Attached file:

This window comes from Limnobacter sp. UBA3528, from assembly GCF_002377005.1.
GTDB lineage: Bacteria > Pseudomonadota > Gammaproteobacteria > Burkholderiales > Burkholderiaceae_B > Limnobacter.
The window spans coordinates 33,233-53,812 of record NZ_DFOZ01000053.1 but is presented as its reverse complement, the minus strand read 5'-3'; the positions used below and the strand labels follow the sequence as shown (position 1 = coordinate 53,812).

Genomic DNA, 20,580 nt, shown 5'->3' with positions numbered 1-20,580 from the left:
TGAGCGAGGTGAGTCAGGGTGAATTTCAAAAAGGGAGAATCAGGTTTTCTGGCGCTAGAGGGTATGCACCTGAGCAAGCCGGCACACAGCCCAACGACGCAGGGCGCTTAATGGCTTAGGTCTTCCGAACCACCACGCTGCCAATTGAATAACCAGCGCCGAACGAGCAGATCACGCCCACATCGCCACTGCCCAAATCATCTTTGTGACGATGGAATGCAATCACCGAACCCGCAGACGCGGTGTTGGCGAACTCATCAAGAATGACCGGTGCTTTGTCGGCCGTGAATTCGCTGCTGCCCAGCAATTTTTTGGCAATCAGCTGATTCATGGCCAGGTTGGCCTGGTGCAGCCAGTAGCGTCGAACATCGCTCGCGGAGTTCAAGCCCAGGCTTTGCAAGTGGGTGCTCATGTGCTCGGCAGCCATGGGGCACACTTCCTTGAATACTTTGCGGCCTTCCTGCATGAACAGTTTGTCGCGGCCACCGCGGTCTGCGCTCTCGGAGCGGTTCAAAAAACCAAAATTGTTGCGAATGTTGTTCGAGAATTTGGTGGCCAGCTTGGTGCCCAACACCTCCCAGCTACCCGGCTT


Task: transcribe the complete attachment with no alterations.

This window comes from Limnobacter sp. UBA3528, from assembly GCF_002377005.1.
GTDB lineage: Bacteria > Pseudomonadota > Gammaproteobacteria > Burkholderiales > Burkholderiaceae_B > Limnobacter.
The window spans coordinates 33,233-53,812 of record NZ_DFOZ01000053.1 but is presented as its reverse complement, the minus strand read 5'-3'; the positions used below and the strand labels follow the sequence as shown (position 1 = coordinate 53,812).

Genomic DNA, 20,580 nt, shown 5'->3' with positions numbered 1-20,580 from the left:
TGAGCGAGGTGAGTCAGGGTGAATTTCAAAAAGGGAGAATCAGGTTTTCTGGCGCTAGAGGGTATGCACCTGAGCAAGCCGGCACACAGCCCAACGACGCAGGGCGCTTAATGGCTTAGGTCTTCCGAACCACCACGCTGCCAATTGAATAACCAGCGCCGAACGAGCAGATCACGCCCACATCGCCACTGCCCAAATCATCTTTGTGACGATGGAATGCAATCACCGAACCCGCAGACGCGGTGTTGGCGAACTCATCAAGAATGACCGGTGCTTTGTCGGCCGTGAATTCGCTGCTGCCCAGCAATTTTTTGGCAATCAGCTGATTCATGGCCAGGTTGGCCTGGTGCAGCCAGTAGCGTCGAACATCGCTCGCGGAGTTCAAGCCCAGGCTTTGCAAGTGGGTGCTCATGTGCTCGGCAGCCATGGGGCACACTTCCTTGAATACTTTGCGGCCTTCCTGCATGAACAGTTTGTCGCGGCCACCGCGGTCTGCGCTCTCGGAGCGGTTCAAAAAACCAAAATTGTTGCGAATGTTGTTCGAGAATTTGGTGGCCAGCTTGGTGCCCAACACCTCCCAGCTACCCGGCTT